different paths for incoming and outgoing traffic; this pre- 10% of the bottleneck bandwidth) from hosts 1–4 to hosts cludes collisions at the link layer. Moreover, PCs 1–4 run a 5–8. The foreground traffic is comprised by an aggregate dedicated application to insert additional propagation delay of either FTP-like or Web-like TCP sources as described in on outgoing traffic to router1. The two routers are Cisco FTP-like TCP flows: In order to investigate the steady The bottleneck link, where congestion and packet drops state behavior of the different queue management algo- 100 Mbps half duplex Ethernet, direction left to right 10 Mbps half duplex Ethernet, direction left to right 10 Mbps half duplex Ethernet, direction right to left Figure 2. Topology of testbed and simulated network
rithms, we analyze traffic from everlasting FTP-like TCP 4. Measurements with bulk-data traffic
SACK flows. In each set of measurements and simulationsthe load is varied over a broad range by varying the number In order to keep queue oscillation at a constant ampli- of TCP flows. Within the context of window-based con- tude, the model [26] used to calculate the parameters for gestion controlled flows like TCP, we define the load as the REDopt results in a setting of minth , maxth and buffer size number of flows divided by the bandwidth*RTT product.
(in packets) dependent on the number of flows. Thus, in Investigations with FTP-like TCP traffic are performed order to allow for comparison of the queue management by measurements and simulations. However, the simulation mechanisms, the buffer sizes for (G)REDstd and TD are results are not shown in the paper due to space limitations.
set to the same values as for REDopt. The bandwidth*RTTproduct of the scenario equals approximately 300 packets Web-like TCP flows: In order to investigate the behavior (including queueing delay), which is close to the buffer size of the queue management algorithms with more realistic In- ternet traffic we employ a model for Web traffic developed The minth parameter for (G)REDstd is set to 3/20 times in [6]. It is a model of HTTP 1.0 traffic which provides sev- buffer size and the maxth parameter for (G)REDstd is set to eral distributions that describe user behavior and properties 13/20 times buffer size. The load is varied by changing the of Web pages. Please see [6] for the details of the model.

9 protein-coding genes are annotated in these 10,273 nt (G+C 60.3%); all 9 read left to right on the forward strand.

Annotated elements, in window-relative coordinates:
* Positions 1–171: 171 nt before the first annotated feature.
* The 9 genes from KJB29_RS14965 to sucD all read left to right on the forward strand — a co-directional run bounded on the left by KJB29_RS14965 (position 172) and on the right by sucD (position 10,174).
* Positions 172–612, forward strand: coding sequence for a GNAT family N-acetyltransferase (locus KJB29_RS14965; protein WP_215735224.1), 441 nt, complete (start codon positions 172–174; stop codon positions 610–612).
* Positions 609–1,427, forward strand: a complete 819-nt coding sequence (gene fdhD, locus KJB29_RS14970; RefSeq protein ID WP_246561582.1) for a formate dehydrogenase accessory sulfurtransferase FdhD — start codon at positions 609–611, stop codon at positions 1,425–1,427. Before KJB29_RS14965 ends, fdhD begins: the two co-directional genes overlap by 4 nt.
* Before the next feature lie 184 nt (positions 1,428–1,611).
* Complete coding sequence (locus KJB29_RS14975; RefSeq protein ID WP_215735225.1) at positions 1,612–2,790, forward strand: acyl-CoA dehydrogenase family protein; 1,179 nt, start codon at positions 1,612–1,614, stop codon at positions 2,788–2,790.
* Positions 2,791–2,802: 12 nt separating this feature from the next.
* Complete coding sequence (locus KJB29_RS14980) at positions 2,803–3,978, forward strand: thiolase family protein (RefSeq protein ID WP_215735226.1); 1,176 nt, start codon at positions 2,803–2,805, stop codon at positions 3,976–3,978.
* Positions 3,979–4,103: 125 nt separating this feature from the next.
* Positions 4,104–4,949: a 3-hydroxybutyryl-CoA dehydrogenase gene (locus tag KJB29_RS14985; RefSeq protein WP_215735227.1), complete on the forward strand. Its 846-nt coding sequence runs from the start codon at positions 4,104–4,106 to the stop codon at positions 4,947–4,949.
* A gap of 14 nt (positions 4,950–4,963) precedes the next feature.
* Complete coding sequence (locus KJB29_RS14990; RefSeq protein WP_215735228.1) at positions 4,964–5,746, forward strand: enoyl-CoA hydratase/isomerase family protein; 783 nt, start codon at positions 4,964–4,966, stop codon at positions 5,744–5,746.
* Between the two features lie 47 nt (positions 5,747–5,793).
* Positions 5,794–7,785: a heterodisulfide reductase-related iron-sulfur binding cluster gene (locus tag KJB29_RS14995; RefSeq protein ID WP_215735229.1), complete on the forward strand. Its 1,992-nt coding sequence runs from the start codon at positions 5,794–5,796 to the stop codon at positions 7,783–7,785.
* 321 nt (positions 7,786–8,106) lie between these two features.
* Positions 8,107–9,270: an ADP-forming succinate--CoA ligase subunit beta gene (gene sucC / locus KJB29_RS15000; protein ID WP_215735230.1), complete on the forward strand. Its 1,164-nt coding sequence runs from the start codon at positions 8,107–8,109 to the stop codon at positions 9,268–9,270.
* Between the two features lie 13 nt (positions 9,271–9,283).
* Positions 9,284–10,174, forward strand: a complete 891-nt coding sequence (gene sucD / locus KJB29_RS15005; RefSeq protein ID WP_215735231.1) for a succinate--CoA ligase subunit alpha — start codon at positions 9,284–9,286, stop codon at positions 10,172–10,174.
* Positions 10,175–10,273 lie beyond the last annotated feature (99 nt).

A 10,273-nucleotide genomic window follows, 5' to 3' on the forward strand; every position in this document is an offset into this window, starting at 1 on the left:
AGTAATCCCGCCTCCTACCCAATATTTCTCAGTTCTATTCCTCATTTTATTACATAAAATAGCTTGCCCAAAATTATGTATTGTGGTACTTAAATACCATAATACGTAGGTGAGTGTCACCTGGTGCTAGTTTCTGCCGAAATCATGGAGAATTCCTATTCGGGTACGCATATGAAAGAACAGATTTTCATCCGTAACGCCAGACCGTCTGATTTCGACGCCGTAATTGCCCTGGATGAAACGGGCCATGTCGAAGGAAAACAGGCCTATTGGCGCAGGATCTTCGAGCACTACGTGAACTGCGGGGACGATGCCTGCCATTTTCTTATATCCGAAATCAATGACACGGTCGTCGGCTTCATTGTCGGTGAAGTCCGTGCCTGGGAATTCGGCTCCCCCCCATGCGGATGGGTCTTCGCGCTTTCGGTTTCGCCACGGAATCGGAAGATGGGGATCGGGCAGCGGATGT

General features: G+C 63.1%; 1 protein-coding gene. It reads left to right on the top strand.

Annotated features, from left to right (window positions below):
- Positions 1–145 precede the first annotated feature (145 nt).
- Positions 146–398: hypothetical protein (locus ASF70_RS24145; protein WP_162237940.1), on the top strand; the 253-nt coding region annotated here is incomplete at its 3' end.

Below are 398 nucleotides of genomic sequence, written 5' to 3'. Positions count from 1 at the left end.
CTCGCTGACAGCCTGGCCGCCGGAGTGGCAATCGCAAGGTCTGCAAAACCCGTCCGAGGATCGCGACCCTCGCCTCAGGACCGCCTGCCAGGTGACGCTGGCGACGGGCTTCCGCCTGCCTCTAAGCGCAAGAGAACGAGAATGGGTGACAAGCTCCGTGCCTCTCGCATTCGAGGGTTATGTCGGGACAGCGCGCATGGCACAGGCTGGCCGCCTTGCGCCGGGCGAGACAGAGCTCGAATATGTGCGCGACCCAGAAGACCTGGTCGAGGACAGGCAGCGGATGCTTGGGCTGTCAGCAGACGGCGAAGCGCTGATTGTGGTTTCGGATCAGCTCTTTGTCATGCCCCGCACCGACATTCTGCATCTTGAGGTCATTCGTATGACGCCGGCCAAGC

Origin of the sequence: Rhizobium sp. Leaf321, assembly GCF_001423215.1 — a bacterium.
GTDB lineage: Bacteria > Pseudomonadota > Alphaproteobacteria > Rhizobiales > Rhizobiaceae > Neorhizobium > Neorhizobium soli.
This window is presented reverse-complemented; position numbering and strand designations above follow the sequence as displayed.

number of TCP flows from 16 to 256. The detailed param- The choice of parameters is based on [6] and summarized eter settings are shown in fig. 3(a).
[TCP goodput] The TCP goodput results are practically
Our simulations rely on an implementation of the de- equal for all queue management mechanisms. In all scenar- scribed traffic model that is being shipped with recent dis- ios goodput is almost optimal (around 8.4 Mbps) as queues hardly ever drain completely and TCP SACK avoids un- We adapt the load by varying the number of Web ses- necessary retransmissions. In conformance with earlier re- sions. The average number of TCP flows required for the sults, global synchronization does not cause a goodput de- REDopt parameter model [26] is estimated through the av- crease with TD in lightly loaded scenarios. The goodput erage number of active flows observed over the entire sim- is marginally below optimal with GRED and REDstd for ulation. Note that investigations with Web traffic are per- the 16 flows scenario as a maxp of 0 1 causes (G)REDstd to drop packets too aggressively for the given flow aggregate.
This causes the equilibrium point of the (G)REDstd queuesize to stay close to minth which increases the likelihood for [UDP loss] Fig. 3(b) illustrates that REDopt is better
than REDstd and GREDstd by a factor 2 in lightly loaded scenarios concerning the relative difference in UDP loss.
TD is in between. In heavily loaded scenarios, the relative Table 1. Distributions for Web traffic model
differences decrease and are too small to be considered rel-evant.
(d) Consecutive loss distribution (256 flows) Figure 3. Measurements with FTP traffic
[Queueing delay] As the buffer size, maxth , and
nization, causing a high standard deviation of the queueing minth parameters are increased directly proportional to the delay (see fig. 3(e)). As the load increases, the global syn- number of flows, queueing delay increases likewise for all chronization effect disappears; the TD queue stays close to mechanisms (see fig. 3(c)). With TD the queue converges the total buffer size and thus the delay variation decreases to the total buffer size, while the average queue size stays below maxth with RED – thus queueing delay is signifi- [Consecutive losses] For lightly to medium loaded sce-